The BJP appears to be blowing hot and cold as far as its veteran leader L.K. Advani is concerned. Already sidelined after the Narendra Modi-Amit Shah duo took control of the party three years ago, the BJP-led government then went a step further and gave permission to the CBI to frame criminal conspiracy charges against Mr Advani and other party leaders for the demolition of the Babri Masjid. But lately, there is talk in the BJP that it is considering the possibility of conferring
Mr Advani with the Bharat Ratna. There is a section in the BJP which believes that Mr Advani’s contributions to the growth of the party should be recognised. It is pointed out that since the BJP failed to project the senior leader as its prime ministerial candidate in 2014 and then denied him the President’s post, it is only fair that he is honoured with a Bharat Ratna. Atal Behari Vajpayee, they argue, has also been conferred the country’s highest civilian award. Mr Advani’s detractors maintain that it will be difficult to confer the award on him till he is cleared of the charges. That may prove to be a long haul.
It is difficult to imagine but BJP president Amit Shah and Congress vice-president Rahul Gandhi could actually have something in common. Both leaders have practised Vipassana meditation. While Mr Gandhi is known to travel to a special meditation centre in Burma to rid himself of tensions, Mr Shah is learnt to have given up after 40 sessions. The BJP chief decided to opt out when he realised that by the time he reached the last stage of the course, he would become more or less indolent. Mr Shah’s Ahmedabad-based guru tried to dissuade him from quitting and wondered if he was afraid to continue. But Mr Shah was very clear that he did not wish to stay and told his guru that if he continued, he would be incapable of doing his work, which is essentially the pursuit of power, the antithesis of what Vipassana teaches. As it happens, it turned out to be the right decision as far as the BJP is concerned. There is also a lesson here for Mr Gandhi who can take a leaf from Mr Shah’s book and quit Vipassana before indolence sets in. Or maybe it is too late.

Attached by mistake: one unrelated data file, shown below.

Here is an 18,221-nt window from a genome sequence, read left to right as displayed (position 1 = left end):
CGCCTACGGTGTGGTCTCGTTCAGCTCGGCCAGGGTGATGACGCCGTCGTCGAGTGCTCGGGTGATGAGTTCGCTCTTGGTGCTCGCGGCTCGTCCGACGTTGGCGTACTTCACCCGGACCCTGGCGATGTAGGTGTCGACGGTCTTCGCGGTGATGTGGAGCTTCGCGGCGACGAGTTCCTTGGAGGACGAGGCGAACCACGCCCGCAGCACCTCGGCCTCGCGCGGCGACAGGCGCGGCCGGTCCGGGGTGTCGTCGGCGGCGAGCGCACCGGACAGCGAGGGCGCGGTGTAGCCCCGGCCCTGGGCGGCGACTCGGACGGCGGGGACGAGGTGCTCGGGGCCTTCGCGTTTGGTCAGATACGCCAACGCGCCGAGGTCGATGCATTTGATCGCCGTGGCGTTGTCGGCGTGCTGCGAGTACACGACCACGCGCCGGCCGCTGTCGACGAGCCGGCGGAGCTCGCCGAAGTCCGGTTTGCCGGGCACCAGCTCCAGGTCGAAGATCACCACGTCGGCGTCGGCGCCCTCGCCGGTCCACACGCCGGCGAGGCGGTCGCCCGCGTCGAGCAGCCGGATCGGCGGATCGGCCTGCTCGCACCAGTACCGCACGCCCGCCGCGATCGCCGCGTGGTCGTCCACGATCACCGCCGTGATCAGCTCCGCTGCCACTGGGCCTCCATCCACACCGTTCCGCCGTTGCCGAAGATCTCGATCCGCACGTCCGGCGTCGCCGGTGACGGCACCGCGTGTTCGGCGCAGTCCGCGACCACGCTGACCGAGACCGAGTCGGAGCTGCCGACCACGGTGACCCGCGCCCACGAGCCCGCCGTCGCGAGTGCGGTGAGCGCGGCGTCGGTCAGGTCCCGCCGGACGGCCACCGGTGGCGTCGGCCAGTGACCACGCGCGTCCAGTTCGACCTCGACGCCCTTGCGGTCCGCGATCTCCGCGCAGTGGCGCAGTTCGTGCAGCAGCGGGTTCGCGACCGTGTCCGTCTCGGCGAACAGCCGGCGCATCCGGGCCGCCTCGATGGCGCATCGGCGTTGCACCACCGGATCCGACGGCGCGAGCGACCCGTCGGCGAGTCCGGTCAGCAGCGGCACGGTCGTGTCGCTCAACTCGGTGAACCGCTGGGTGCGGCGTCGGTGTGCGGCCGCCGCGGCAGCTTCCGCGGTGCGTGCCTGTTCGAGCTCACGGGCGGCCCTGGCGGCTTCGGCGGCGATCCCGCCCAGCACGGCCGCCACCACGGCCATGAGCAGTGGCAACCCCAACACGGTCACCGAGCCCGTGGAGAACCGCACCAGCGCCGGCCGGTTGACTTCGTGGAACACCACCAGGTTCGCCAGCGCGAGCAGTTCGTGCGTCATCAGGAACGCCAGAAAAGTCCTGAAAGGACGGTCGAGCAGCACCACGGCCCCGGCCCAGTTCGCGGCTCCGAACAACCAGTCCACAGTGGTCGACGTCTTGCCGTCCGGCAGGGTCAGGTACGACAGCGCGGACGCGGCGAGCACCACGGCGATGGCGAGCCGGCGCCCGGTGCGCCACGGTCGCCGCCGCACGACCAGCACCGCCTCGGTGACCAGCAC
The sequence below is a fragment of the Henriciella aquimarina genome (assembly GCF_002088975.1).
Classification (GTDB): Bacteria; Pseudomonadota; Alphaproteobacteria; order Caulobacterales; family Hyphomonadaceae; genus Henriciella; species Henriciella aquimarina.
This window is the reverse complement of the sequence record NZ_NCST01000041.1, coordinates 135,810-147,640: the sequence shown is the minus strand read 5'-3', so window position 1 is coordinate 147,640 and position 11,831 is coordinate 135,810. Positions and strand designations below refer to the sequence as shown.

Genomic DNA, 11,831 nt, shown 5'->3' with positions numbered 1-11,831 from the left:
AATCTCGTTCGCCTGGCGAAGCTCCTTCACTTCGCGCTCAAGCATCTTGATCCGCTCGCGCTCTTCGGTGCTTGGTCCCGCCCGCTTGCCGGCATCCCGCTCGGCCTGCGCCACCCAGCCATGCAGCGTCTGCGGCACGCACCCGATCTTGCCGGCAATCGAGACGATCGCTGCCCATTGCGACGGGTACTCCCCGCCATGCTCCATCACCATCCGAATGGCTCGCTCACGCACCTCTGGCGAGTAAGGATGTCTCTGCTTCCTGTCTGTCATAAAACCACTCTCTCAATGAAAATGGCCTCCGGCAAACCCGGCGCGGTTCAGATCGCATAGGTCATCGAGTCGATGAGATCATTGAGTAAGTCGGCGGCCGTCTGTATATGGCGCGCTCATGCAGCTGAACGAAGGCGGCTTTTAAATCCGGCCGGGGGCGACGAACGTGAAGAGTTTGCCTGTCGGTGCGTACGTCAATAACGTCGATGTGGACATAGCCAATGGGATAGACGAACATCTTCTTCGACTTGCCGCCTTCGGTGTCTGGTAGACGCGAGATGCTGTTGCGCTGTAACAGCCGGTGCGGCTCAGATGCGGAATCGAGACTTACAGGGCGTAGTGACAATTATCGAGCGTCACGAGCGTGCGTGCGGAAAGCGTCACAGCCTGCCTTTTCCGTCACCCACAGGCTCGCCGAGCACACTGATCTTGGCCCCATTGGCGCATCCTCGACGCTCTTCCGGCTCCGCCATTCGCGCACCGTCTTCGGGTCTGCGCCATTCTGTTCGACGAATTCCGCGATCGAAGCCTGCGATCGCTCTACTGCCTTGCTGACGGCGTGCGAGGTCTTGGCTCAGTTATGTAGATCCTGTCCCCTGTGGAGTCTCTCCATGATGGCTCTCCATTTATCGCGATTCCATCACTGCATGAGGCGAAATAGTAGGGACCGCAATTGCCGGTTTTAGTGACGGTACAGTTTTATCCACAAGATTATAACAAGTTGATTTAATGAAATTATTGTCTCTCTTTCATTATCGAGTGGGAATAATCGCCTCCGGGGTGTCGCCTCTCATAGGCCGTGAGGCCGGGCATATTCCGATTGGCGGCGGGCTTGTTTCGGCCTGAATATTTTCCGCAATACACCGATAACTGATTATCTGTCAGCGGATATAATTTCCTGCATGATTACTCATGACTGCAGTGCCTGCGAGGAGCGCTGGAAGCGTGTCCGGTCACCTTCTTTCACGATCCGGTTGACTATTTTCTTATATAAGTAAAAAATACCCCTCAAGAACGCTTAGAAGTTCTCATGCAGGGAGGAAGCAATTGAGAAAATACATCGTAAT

It seems that the ghost of the 1962 India-China war continues to haunt the defence and external affairs ministries. That probably explains the Indian establishment’s contrasting responses to the ongoing standoff with China and to the Pakistan-sponsored terrorist activities in the Kashmir Valley. While mediapersons are routinely invited for briefings by officials in both ministries for a dose of Pakistan-bashing, they have maintained a studied silence on China. There is a total clampdown in the defence ministry with officials stating that all queries should be directed to the external affairs ministry. Defence minister Arun Jaitley did remark initially that the India of 2017 was not the same as 1962, but nothing more has been heard on this issue from him after Beijing hit back to say that China of 2017 was also different. China is being treated with kid gloves by the external affairs ministry, which has, so far, made only two brief and measured statements on the standoff in the Sikkim sector.
After lying low for over a year, textile minister Smriti Irani is centrestage once again after she managed to ensure the presence of Prime Minister Narendra Modi and senior ministers at the inaugural of the three-day conference “Textile India 2017” in Gandhinagar last week. Attended by over 25,000 international buyers and thousands of domestic exporters and fashion designers, the mega trade event was meant to showcase the rich variety of Indian textiles. But most participants, who paid a hefty sum of money to attend the conference, came back complaining about how poorly the event had been organised. Chaotic scenes were witnessed at the venue as computers and microphones did not function properly, the canteen was littered with brooms and toilets with broken sinks were a filthy sight. The visitors were particularly taken aback at the mismanagement as they had expected far better arrangements in Mr Modi’s home state, which is often held up for its superior infrastructure.